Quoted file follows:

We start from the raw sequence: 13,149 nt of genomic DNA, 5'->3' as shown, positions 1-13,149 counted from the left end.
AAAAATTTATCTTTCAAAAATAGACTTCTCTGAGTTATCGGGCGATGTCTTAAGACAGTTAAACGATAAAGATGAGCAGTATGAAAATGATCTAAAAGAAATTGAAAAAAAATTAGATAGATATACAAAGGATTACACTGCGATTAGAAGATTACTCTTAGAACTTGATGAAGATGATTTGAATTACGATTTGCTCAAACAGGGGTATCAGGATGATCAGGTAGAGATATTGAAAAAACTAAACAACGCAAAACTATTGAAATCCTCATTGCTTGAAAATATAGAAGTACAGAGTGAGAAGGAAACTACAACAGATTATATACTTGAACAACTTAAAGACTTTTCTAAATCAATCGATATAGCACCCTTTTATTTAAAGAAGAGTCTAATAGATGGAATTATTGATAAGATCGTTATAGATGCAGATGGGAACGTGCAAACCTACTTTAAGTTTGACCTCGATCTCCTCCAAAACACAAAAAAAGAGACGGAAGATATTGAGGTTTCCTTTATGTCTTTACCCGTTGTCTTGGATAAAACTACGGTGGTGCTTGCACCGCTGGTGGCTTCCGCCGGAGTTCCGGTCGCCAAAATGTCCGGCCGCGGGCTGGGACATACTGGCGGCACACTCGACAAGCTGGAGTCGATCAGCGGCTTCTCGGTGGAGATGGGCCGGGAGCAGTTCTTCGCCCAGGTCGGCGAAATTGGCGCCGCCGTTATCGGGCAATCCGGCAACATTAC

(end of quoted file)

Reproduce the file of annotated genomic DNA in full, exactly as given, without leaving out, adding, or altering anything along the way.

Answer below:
We start from the raw sequence: 13,149 nt of genomic DNA, 5'->3' as shown, positions 1-13,149 counted from the left end.
AAAAATTTATCTTTCAAAAATAGACTTCTCTGAGTTATCGGGCGATGTCTTAAGACAGTTAAACGATAAAGATGAGCAGTATGAAAATGATCTAAAAGAAATTGAAAAAAAATTAGATAGATATACAAAGGATTACACTGCGATTAGAAGATTACTCTTAGAACTTGATGAAGATGATTTGAATTACGATTTGCTCAAACAGGGGTATCAGGATGATCAGGTAGAGATATTGAAAAAACTAAACAACGCAAAACTATTGAAATCCTCATTGCTTGAAAATATAGAAGTACAGAGTGAGAAGGAAACTACAACAGATTATATACTTGAACAACTTAAAGACTTTTCTAAATCAATCGATATAGCACCCTTTTATTTAAAGAAGAGTCTAATAGATGGAATTATTGATAAGATCGTTATAGATGCAGATGGGAACGTGCAAACCTACTTTAAGTTTGACCTCGATCTCCTCCAAAACACAAAAAAAGAGACGGAAGATATTGAGGTTTCCTTTATGTCTTTACCCGTTGTCTTGGATAAAACTACGGTGGTGCTTGCACCGCTGGTGGCTTCCGCCGGAGTTCCGGTCGCCAAAATGTCCGGCCGCGGGCTGGGACATACTGGCGGCACACTCGACAAGCTGGAGTCGATCAGCGGCTTCTCGGTGGAGATGGGCCGGGAGCAGTTCTTCGCCCAGGTCGGCGAAATTGGCGCCGCCGTTATCGGGCAATCCGGCAACATTAC